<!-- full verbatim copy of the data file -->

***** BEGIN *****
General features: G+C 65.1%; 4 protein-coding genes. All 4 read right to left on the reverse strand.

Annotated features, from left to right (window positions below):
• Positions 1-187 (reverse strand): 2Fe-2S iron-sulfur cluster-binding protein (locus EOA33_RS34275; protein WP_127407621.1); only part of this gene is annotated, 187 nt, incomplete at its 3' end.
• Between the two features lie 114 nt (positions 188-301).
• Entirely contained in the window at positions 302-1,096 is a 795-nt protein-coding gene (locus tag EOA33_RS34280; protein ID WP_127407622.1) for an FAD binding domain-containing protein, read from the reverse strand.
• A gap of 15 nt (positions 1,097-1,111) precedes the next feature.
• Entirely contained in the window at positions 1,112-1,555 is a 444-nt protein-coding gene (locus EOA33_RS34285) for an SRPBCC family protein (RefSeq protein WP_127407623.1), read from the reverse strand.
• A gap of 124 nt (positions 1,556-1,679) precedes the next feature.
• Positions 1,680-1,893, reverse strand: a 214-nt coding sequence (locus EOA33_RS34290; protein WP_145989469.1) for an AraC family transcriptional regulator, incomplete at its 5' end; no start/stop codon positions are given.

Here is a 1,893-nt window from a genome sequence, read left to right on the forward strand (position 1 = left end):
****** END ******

General features: G+C 65.1%; 4 protein-coding genes. All 4 read right to left on the reverse strand.

Annotated features, from left to right (window positions below):
• Positions 1-187 (reverse strand): 2Fe-2S iron-sulfur cluster-binding protein (locus EOA33_RS34275; protein WP_127407621.1); only part of this gene is annotated, 187 nt, incomplete at its 3' end.
• Between the two features lie 114 nt (positions 188-301).
• Entirely contained in the window at positions 302-1,096 is a 795-nt protein-coding gene (locus tag EOA33_RS34280; protein ID WP_127407622.1) for an FAD binding domain-containing protein, read from the reverse strand.
• A gap of 15 nt (positions 1,097-1,111) precedes the next feature.
• Entirely contained in the window at positions 1,112-1,555 is a 444-nt protein-coding gene (locus EOA33_RS34285) for an SRPBCC family protein (RefSeq protein WP_127407623.1), read from the reverse strand.
• A gap of 124 nt (positions 1,556-1,679) precedes the next feature.
• Positions 1,680-1,893, reverse strand: a 214-nt coding sequence (locus EOA33_RS34290; protein WP_145989469.1) for an AraC family transcriptional regulator, incomplete at its 5' end; no start/stop codon positions are given.

Here is a 1,893-nt window from a genome sequence, read left to right on the forward strand (position 1 = left end):